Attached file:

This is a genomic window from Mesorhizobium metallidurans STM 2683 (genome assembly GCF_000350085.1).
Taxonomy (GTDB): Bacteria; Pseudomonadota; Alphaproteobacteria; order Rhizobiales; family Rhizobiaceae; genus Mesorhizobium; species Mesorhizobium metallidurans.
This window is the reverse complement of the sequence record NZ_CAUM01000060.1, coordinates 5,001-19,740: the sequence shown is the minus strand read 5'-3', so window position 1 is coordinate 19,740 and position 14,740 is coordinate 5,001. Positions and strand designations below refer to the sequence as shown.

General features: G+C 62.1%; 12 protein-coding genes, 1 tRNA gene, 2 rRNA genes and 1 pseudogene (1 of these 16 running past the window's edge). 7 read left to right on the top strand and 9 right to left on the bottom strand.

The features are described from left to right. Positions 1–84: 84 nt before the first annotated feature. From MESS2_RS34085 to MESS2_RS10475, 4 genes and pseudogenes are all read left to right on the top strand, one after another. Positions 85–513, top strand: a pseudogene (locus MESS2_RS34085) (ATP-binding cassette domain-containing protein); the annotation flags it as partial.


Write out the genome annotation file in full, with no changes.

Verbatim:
This is a genomic window from Mesorhizobium metallidurans STM 2683 (genome assembly GCF_000350085.1).
Taxonomy (GTDB): Bacteria; Pseudomonadota; Alphaproteobacteria; order Rhizobiales; family Rhizobiaceae; genus Mesorhizobium; species Mesorhizobium metallidurans.
This window is the reverse complement of the sequence record NZ_CAUM01000060.1, coordinates 5,001-19,740: the sequence shown is the minus strand read 5'-3', so window position 1 is coordinate 19,740 and position 14,740 is coordinate 5,001. Positions and strand designations below refer to the sequence as shown.

General features: G+C 62.1%; 12 protein-coding genes, 1 tRNA gene, 2 rRNA genes and 1 pseudogene (1 of these 16 running past the window's edge). 7 read left to right on the top strand and 9 right to left on the bottom strand.

The features are described from left to right. Positions 1–84: 84 nt before the first annotated feature. From MESS2_RS34085 to MESS2_RS10475, 4 genes and pseudogenes are all read left to right on the top strand, one after another. Positions 85–513, top strand: a pseudogene (locus MESS2_RS34085) (ATP-binding cassette domain-containing protein); the annotation flags it as partial.